A wireless microphone transmits audio signals using radio frequency (RF) technology. Here's a general overview of how it works:
- Microphone Output: The audio signal is initially captured by the microphone, which converts sound waves into an electrical signal.
- Analog to Digital Conversion: The analog signal from the microphone is then converted into a digital signal using an analog-to-digital converter (ADC). This digital signal will be further processed and transmitted wirelessly.
- Modulation: The digital audio signal is modulated onto a specific RF carrier frequency. Modulation techniques like frequency modulation (FM) or amplitude modulation (AM) are commonly used. The choice of modulation method can depend on factors such as frequency band and desired transmission range.
- RF Transmission: The modulated RF signal is transmitted wirelessly using an antenna built into the wireless microphone. The antenna broadcasts the RF signal into the surrounding area.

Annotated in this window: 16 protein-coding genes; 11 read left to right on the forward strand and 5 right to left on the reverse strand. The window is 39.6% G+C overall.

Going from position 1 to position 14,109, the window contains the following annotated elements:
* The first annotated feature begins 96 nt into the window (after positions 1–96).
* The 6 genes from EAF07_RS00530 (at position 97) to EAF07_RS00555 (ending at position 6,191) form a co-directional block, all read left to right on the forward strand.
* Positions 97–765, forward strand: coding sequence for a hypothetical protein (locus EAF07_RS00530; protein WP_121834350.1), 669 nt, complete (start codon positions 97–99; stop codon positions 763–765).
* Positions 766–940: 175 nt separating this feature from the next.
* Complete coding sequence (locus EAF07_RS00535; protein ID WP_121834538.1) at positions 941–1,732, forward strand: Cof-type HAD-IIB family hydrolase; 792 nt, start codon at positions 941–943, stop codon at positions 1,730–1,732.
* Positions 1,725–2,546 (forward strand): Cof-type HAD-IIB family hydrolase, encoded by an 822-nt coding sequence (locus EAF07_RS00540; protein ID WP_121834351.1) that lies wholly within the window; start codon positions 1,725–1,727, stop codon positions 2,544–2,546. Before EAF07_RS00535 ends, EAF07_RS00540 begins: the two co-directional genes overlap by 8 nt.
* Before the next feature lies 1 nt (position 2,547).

- Receiver: The receiver device, usually located nearby or connected to a sound system, picks up the transmitted RF signal using its own antenna.
- Demodulation and Decoding: The receiver demodulates the RF signal to extract the digital audio signal from the carrier frequency. It also performs decoding to convert the digital audio signal back into an analog audio signal.
- Amplification and Output: The analog audio signal is then amplified to an appropriate level and routed to the sound system or speaker, allowing the audio to be heard by the audience or recorded.
It's important to note that different wireless microphone systems may have variations in the specific implementation of these steps, depending on the manufacturer, frequency band, and intended use case.